High School Already? Addressing Concerns of Kindergarten Parents
In my role as director of admissions at Solomon Schechter Day School of Metropolitan Chicago, I am constantly navigating questions from prospective parents. One might think the most frequent question I receive is about tuition, followed by the religious observance of our school community.
While these are certainly topics we discuss during our admissions relationship, the question I get asked most often is how our graduating eighth graders fare in high school. Prospective parents don’t just want to know about how prepared their child will be academically for the rigors of high school. They want to know how their child will manage the social transition to their local high school—if their child will fit in, make friends and adjust to the larger and often more challenging school environment.
Since I’ve been asked this question so often in the last few years, I’ve had a lot of time to think about my response. Today, when parents turn to me and ask what it will be like for their child when they enter high school, I share these thoughts, based on what I’ve come to know about the day school experience.
I begin by explaining that every child is different and navigates change differently. As such, there’s no single experience that best represents a typical transition to high school. Nonetheless, I tell them about how, from the moment a child enters our school, we are preparing them with the skills they need for life through our focus on the whole child.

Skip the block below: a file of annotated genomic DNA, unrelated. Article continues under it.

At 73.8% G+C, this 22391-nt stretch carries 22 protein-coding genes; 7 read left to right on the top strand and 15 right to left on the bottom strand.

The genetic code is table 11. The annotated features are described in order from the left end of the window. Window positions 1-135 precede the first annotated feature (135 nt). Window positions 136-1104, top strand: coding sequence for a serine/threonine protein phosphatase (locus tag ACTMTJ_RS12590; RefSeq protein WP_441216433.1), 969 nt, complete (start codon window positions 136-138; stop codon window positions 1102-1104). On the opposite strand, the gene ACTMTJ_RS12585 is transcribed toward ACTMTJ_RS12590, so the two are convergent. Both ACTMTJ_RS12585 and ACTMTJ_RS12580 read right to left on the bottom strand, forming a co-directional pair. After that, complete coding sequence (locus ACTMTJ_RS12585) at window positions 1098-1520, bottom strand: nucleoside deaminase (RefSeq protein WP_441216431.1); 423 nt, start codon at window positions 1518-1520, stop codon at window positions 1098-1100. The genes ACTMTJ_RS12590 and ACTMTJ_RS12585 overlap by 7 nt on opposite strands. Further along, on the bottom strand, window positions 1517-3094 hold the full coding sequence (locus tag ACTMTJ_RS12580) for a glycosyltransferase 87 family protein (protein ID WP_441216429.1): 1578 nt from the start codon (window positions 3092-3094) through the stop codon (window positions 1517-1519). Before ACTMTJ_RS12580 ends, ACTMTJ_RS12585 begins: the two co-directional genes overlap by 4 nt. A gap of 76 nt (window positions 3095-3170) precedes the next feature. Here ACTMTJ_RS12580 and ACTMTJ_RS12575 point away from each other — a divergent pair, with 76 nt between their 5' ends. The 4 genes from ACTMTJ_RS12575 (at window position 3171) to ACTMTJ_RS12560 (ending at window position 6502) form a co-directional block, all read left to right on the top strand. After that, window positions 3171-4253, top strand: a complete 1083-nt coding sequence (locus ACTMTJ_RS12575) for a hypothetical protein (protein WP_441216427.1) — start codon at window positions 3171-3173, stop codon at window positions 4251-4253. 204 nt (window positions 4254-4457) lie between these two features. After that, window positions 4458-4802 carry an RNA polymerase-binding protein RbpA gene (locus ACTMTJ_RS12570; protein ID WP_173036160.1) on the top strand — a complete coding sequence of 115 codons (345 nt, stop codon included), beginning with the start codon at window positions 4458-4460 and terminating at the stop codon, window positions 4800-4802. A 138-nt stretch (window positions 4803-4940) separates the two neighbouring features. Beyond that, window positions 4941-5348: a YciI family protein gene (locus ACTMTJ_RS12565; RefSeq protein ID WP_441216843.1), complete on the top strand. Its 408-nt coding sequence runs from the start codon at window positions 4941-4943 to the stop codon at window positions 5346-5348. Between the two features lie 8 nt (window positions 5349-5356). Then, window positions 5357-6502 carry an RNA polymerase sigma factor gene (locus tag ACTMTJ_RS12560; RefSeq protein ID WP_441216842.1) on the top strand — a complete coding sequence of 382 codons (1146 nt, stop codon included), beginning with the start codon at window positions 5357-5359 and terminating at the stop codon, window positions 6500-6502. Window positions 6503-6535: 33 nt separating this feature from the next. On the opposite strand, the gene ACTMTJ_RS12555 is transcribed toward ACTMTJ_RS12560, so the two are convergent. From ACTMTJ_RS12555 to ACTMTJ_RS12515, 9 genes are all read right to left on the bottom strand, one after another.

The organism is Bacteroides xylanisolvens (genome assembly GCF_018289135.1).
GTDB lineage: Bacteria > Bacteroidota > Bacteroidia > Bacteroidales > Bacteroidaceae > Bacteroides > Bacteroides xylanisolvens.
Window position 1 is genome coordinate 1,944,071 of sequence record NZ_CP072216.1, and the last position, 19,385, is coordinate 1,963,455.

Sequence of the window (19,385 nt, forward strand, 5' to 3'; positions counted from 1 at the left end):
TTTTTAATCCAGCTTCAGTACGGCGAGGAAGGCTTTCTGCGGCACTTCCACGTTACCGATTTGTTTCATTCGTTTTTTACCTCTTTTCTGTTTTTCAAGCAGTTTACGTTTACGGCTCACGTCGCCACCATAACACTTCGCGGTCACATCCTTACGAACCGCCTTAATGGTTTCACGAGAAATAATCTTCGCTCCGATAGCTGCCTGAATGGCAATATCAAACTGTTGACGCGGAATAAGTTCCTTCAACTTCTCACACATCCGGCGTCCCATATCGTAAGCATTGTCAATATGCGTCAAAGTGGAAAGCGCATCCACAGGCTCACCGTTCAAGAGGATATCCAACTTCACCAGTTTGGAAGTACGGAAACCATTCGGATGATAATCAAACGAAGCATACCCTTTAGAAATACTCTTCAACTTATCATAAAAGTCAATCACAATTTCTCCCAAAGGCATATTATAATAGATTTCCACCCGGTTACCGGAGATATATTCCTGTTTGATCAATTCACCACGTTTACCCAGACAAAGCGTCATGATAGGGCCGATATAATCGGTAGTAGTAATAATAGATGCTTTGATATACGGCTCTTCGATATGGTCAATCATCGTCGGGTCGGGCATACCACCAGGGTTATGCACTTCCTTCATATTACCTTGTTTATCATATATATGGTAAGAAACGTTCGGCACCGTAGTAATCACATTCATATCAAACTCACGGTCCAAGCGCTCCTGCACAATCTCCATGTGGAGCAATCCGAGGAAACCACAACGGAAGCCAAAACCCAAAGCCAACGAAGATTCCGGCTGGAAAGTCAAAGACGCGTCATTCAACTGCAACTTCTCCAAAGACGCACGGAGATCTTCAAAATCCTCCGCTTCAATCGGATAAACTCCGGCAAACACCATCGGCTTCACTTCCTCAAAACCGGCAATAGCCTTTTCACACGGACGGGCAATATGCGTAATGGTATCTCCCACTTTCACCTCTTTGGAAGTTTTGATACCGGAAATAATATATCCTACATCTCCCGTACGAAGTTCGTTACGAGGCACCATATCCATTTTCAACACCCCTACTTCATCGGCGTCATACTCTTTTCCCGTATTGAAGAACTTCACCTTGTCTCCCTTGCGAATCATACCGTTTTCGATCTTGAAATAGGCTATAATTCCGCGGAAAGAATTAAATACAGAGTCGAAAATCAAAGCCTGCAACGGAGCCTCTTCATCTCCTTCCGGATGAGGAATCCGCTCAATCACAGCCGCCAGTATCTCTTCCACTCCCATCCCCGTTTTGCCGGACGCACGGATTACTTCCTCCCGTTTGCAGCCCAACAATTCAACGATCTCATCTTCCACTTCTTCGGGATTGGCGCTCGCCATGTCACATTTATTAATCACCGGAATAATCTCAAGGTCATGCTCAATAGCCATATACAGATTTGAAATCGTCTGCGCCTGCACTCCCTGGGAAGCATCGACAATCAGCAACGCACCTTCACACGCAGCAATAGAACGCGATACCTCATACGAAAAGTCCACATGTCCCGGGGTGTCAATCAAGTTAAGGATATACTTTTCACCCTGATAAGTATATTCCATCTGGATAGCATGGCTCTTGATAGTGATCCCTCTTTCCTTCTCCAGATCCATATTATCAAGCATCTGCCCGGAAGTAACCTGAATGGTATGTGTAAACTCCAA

While academic excellence is a priority, so too is the social and emotional wellbeing of our students. Whether in kindergarten or eighth grade, our students begin their day with a morning meeting to check in with one another in their small-group kehillah. A morning greeting, eye contact and community-building activities give our students the chance to be seen and heard before we even turn our focus to the learning at hand. Our schedule designates time and space for us to teach and practice discrete social skills like empathy, perspective taking and conflicting feelings. And the countless discussions around Jewish tenets and values provide opportunities to reinforce what it means to be a kind and caring member of a community.
From the first day we welcome our incoming kindergarteners, we are preparing them for that day when they will eventually leave our care. I frequently hear our head of school comment that we will only see the true impact of a Schechter education once they graduate and travel beyond our walls.
I also suggest to prospective parents that activities, sports teams, day/overnight camps and other experiences that take their children beyond their day school community can ease some of that eventual transition years later. These activities expose our kids to broader social networks and give them a safe opportunity to flex the skills they’ve been developing at school. Once in high school, sports, clubs and activities can make their child’s world a whole lot smaller with kids who share the same interests.
Addressing Parents’ Fears